2. Owen was a fantastic signing for United because it was a free transfer. Unlike Newcastle, United have depth, so Owen won't play game-in, game-out, thus reducing his awful injury-prone-ness. He's been scoring goals this offseason, so thus far, things look good.

    No one will replace Ronaldo because he scored something like 90 goals over the past three years, which is absurd. And Rooney is good, but not good enough to take over the team like Christiano did. So basically, it's going to have to be a collective effort from United, along with a little bit of genius from the Knight in charge.

  3. Hey Kurt, I take it you may be a Red Devil fan? If so, check out my first two articles.

  4. Haha, yeah Will, you guessed right. I'm a Red Devil fan. Since the streaming of TV online came about, it was a lot easier to watch/follow them.

    And I agree with you on Owen. He's been playing really hot, especially in the Asia Tour, but I don't see him getting as much PT as everyone is anticipating him to get.

    And, as a Man U fan, I'll allow anyone to say what they want about Ronaldo, i.e. "He was a showoff," "He only played for himself," etc. and whatever else "they" may say. Say what you want, but he was a fantastic player, and a great asset to Man U that will definitely be missed. How Real Madrid can work his ridiculous salary into the payroll is beyond me, but I don't know much about La Liga teams aside from Barca.

    And definitely, Sir Alex hasn't failed me thus far, and his coaching ability never ceases to amaze me. My man Ryan Giggs, Rooney, Nani, Vidic, and the young Macheda should do just fine for Man U, along with Owen. So, a bit of rebuilding and re-strategizing is in order, but I still see a great year ahead of them. As you said, the Knight will pull through.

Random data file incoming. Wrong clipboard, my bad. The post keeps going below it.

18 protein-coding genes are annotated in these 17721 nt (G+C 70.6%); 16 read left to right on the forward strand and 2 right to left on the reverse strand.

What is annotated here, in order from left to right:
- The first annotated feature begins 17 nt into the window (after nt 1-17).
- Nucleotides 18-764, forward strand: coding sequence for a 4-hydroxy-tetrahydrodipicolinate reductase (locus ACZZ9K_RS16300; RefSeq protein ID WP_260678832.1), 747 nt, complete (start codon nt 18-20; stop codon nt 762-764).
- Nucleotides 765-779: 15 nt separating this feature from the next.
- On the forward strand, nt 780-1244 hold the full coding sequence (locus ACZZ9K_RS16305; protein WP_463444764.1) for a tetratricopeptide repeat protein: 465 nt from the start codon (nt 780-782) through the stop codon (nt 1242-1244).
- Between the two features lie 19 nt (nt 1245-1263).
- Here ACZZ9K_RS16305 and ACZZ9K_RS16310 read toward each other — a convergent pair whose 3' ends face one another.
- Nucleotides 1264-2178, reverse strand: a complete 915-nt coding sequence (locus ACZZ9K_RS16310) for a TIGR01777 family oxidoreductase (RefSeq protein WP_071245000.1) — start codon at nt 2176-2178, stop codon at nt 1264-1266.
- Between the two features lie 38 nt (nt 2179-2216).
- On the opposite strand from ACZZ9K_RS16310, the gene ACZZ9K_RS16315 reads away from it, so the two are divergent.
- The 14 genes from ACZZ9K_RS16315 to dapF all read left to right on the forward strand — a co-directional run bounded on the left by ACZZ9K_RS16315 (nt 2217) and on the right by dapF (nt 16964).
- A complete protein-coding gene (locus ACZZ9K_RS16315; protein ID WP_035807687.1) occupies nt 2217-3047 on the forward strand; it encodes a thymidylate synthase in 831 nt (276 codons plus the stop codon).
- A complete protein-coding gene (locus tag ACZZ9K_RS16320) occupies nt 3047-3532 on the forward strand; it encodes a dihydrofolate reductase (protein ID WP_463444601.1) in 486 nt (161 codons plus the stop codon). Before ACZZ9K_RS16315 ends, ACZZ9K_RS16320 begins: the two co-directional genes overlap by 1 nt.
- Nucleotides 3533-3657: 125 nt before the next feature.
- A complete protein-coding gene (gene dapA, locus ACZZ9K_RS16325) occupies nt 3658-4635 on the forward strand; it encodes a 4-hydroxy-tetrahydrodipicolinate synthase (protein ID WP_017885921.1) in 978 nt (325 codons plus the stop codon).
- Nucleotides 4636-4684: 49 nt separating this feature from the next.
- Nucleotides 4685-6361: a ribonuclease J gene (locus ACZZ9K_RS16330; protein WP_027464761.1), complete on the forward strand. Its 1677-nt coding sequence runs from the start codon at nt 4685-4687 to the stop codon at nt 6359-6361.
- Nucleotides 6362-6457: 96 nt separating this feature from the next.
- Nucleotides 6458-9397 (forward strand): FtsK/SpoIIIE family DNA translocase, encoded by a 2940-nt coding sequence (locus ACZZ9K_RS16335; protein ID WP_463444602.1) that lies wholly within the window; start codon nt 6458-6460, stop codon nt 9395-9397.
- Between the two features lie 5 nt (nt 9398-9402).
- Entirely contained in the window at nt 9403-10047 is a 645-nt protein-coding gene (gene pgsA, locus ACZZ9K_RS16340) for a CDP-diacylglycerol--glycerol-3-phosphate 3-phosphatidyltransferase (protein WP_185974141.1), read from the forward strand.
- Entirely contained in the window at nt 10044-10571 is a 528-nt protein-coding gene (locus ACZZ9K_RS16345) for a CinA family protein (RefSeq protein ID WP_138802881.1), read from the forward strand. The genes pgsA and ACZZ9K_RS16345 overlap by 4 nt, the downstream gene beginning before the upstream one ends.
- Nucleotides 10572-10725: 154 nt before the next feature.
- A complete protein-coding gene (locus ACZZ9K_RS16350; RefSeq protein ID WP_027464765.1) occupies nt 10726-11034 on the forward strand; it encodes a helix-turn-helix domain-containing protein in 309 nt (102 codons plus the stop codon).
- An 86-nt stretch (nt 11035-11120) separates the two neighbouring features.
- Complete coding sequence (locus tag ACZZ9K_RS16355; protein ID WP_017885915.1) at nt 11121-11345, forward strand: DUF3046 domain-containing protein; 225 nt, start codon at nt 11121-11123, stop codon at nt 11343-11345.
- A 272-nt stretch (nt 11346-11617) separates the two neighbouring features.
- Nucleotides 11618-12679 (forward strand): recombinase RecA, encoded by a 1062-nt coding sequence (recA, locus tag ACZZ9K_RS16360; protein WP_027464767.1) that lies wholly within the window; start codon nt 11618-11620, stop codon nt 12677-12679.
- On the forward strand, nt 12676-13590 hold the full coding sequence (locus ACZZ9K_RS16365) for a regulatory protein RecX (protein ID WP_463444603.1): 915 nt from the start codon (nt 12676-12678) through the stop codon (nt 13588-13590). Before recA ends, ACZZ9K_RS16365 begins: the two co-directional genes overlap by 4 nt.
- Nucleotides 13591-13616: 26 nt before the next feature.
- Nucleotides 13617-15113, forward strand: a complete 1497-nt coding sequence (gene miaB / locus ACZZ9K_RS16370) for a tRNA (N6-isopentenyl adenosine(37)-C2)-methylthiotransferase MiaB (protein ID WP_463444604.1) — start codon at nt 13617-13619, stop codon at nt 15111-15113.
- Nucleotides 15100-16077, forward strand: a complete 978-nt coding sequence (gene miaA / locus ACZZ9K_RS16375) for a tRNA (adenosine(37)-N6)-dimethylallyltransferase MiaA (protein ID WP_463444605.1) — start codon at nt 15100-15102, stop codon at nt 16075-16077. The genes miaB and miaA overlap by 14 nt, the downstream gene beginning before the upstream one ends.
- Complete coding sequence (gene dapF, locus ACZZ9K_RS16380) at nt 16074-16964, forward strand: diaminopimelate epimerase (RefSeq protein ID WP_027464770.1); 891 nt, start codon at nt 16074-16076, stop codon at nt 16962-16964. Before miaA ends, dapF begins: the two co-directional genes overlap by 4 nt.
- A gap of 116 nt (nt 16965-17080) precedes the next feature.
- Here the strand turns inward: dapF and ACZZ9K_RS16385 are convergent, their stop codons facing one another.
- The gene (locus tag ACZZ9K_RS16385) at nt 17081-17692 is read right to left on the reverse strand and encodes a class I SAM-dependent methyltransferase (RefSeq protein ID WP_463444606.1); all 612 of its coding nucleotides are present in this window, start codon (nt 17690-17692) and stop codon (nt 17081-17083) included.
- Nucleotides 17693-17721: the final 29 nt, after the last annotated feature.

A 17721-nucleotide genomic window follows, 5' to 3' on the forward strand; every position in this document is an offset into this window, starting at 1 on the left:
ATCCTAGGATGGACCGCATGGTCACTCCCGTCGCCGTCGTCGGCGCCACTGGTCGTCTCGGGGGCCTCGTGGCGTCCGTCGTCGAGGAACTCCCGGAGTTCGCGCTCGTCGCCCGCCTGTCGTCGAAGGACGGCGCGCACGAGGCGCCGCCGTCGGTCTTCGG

And I'm gonna check out those Man U articles now

  5. You definitely hit the nail on the head in both posts. I liked the break down in the first one, particularly the parts about how Ronaldo's best interest in coaching was to stay with Man U, because that was a legitimate concern of mine for him as well. As you said, Real has cold feet with managers, which isn't in Ronaldo's best interest, as I feel Ronaldo to be a player that was a product of a fantastic coach.

    And you're right, as a Man U fan, I'm concerned about this year, but I still feel as though the year could still be a decent year (certainly not as good as 07-08, but still promising). Tevez and Ronaldo leaving were huge concerns of mine, but looking at an otherwise "stacked" (if you will) Man United, with big names like Rooney, Giggs, Berbatov, etc., they'll still remain a top shelf EPL team. However, their competition amongst other league teams is what scares me. They seem to be competent amongst other EPL teams, but a game against Barcelona or Real Madrid at this point scares me. Hopefully the chemistry and workings of Sir Alex will have a good bearing on Man U.

  6. Glad you like the articles. I'm trying to knock out one a day, or so, so hopefully I can attract a lot of readers and bloggers here on the site.

    I'm not a Man United fan, but they are always a fun team to write about. Giggsy is my boy, too.

    And about Real funding Ronaldo's transfer fee, I heard that they already sold enough jerseys to pay it off... wow.